With so many manufacturers and options out there, it can be hard to choose the best stand up paddleboard. Before researching specific brands, first make sure to ask yourself some basic questions that will help narrow down your paddling style and hone in on other important considerations.
Once you’re ready to commit, I do firmly believe that you get what you pay for. I have friends who have had a blast on their Costco or other big box-store boards, though almost all of them have upgraded as they got more into the sport. If you’re just starting out, a cheaper board will probably work fine for a couple of seasons (or longer if you paddle infrequently, are easy on your gear, and keep the board out of the sun when you’re not using it).
Hard-hulled stand up paddleboards
For hard boards, I recommend steering clear of hollow plastic boards and soft-top foam boards. Plastic boards are durable, but they’re also rather heavy which means they don’t perform that well. Foam boards are cheap and fairly light, but they lack durability and performance. You’re better off spending a bit more to get an epoxy board. Aside from that, look for a board that has the features you want and fits your budget.
If you go the inflatable SUP route, there are generally three price tiers: super cheap (around $400), less cheap ($500-$1,000), and expensive ($1,000 and up). These are coarse delineations and subjective. Lots of folks probably consider an $800 board expensive, while some manufacturers don’t even sell a board for less than $900.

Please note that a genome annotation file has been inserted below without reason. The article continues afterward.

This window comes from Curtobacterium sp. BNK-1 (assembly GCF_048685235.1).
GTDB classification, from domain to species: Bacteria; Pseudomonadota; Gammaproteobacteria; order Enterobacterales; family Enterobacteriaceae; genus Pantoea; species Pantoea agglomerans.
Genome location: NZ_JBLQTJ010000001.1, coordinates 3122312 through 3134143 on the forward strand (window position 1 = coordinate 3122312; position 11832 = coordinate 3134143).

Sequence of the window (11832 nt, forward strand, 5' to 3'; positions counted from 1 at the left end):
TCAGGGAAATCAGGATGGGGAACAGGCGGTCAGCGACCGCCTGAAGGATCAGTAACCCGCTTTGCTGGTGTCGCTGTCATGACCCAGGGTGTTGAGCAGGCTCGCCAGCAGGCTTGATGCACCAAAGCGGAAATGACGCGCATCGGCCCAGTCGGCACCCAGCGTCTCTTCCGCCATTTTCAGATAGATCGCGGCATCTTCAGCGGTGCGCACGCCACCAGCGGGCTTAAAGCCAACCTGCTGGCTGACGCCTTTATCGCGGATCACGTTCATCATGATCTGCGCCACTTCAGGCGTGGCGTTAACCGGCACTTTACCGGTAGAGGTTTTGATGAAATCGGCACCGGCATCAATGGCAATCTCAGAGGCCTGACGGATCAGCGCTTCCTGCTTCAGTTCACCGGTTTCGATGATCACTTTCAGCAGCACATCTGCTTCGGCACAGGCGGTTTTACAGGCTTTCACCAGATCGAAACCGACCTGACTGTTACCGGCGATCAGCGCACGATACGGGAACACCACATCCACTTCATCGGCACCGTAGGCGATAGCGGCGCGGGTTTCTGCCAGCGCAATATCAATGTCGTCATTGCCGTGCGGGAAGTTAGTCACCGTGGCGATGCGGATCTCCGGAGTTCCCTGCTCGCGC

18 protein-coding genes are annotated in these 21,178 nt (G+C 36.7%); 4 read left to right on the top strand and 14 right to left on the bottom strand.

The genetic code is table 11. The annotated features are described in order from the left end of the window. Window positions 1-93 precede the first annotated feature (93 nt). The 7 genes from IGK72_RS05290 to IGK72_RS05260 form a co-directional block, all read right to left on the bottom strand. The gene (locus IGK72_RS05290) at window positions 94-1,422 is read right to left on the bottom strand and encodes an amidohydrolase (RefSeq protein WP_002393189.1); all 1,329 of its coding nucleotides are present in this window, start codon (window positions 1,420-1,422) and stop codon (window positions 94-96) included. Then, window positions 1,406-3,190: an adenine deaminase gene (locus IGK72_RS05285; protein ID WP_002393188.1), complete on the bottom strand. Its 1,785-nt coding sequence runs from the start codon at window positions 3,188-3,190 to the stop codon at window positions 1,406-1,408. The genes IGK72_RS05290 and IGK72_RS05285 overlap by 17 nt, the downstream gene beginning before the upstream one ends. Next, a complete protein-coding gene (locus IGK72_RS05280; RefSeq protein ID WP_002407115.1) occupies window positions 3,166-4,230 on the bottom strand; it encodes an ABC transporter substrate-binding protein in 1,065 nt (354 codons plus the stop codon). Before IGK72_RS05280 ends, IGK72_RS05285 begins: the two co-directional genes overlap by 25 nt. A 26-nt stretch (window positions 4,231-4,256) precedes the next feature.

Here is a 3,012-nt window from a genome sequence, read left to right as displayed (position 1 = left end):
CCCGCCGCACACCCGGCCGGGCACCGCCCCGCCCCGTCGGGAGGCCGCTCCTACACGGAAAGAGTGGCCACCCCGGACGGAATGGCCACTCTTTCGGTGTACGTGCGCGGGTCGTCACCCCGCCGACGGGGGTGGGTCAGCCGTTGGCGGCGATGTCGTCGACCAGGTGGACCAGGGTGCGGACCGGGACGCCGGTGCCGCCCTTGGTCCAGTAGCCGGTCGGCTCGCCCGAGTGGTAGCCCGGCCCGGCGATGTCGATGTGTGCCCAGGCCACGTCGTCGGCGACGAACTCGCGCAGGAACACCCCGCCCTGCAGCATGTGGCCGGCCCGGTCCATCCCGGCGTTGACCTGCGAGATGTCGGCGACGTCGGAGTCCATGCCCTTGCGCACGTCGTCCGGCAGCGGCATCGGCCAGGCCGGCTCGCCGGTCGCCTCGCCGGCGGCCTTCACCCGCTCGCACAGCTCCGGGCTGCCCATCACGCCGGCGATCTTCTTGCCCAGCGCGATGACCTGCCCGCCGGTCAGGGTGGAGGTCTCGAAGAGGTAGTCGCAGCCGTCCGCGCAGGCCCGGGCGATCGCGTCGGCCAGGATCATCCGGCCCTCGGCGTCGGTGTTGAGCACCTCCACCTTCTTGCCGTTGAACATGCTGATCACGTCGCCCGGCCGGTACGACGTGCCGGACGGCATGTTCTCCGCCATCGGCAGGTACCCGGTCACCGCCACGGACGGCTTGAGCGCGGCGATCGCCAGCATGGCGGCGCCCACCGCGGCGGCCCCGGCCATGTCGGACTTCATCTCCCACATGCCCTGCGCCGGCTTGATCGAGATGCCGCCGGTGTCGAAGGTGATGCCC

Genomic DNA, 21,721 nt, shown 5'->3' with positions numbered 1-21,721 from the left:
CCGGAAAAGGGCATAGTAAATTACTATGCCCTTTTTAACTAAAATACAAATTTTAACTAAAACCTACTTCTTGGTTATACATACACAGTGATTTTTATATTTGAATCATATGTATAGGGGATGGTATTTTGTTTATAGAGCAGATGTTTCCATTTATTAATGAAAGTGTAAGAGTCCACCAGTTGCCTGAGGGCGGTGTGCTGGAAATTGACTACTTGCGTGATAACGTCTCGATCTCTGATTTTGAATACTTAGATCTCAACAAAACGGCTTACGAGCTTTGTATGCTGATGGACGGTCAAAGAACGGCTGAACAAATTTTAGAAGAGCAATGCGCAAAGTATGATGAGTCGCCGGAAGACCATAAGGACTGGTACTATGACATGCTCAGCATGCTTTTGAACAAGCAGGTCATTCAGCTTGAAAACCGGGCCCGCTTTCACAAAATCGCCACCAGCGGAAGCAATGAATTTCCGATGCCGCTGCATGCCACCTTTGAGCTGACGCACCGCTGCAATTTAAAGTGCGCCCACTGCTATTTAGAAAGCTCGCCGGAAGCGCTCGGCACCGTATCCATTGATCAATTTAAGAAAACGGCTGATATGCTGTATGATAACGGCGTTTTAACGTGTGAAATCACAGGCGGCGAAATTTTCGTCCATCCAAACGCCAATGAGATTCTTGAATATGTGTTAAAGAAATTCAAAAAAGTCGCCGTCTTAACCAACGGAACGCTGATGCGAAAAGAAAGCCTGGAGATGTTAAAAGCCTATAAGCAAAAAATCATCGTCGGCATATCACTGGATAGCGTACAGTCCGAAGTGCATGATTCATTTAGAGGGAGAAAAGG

With cheaper models you will lose out on durability, higher-quality valves, higher-quality pumps and stiffness (which affects performance), and a longer warranty. Those may be fine tradeoffs for you.
Mid-priced boards will have more features like d-rings and nicer deck padding. They’ll likely come with a better paddle and pump, too. They still won’t be as durable as the high-end boards, but they’ll certainly last a few seasons or longer. There are loads of manufacturers in this space, and many are direct-to-consumer brands, which does cut down on price. However, you can’t touch and inspect a board you buy online, so be sure to take some extra time with your research. Most cheaper and mid-priced boards follow similar, and somewhat basic design shapes that are geared to flatwater and recreational paddling. These boards will perform well enough in all conditions but won’t excel at more specific types of paddling like long tours, racing or whitewater. ISLE, Hobie, SIC, Body Glove, High Society, and BOTE are some reputable manufacturers that offer boards in the $500-$1000 range.
More expensive boards will be more durable, stiffer, and more performance-oriented. The PVC will be thicker, sidewalls will be welded (not just glued as with some less-expensive boards), the deck will be more comfortable and more durable, there will be more handles and better fin boxes. They’ll come with top-of-the-line valves and higher quality pumps. The carrying pack will also be of higher quality. Finally, they’ll have specific design elements that make them better suited to specific paddling situations.
Top Stand Up Paddleboard Brands